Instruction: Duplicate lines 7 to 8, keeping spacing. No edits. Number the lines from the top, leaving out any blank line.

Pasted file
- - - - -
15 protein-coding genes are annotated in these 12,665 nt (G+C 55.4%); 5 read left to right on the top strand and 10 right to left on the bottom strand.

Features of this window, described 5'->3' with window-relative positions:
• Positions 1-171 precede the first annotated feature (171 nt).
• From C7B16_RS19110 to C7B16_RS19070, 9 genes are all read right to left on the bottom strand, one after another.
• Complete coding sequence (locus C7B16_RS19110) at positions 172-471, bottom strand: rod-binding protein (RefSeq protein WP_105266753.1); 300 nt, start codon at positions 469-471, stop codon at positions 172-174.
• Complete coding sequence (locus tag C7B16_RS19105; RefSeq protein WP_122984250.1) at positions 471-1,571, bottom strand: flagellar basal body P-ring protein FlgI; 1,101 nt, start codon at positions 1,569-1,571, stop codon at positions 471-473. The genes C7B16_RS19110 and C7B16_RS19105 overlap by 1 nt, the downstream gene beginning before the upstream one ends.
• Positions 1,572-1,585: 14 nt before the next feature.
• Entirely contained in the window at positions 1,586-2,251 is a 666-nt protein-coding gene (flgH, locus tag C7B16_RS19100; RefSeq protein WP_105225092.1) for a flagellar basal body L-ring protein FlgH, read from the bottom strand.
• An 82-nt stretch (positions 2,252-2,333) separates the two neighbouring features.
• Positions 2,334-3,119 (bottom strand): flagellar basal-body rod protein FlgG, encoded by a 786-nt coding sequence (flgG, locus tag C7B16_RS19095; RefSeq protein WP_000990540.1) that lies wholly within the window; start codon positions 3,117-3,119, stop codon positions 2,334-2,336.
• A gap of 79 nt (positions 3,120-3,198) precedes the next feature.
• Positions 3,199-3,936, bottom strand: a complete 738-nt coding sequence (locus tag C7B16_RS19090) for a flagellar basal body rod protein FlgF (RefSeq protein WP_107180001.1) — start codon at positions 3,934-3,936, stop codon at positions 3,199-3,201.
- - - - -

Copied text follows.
• Positions 1,572-1,585: 14 nt before the next feature.
• Entirely contained in the window at positions 1,586-2,251 is a 666-nt protein-coding gene (flgH, locus tag C7B16_RS19100; RefSeq protein WP_105225092.1) for a flagellar basal body L-ring protein FlgH, read from the bottom strand.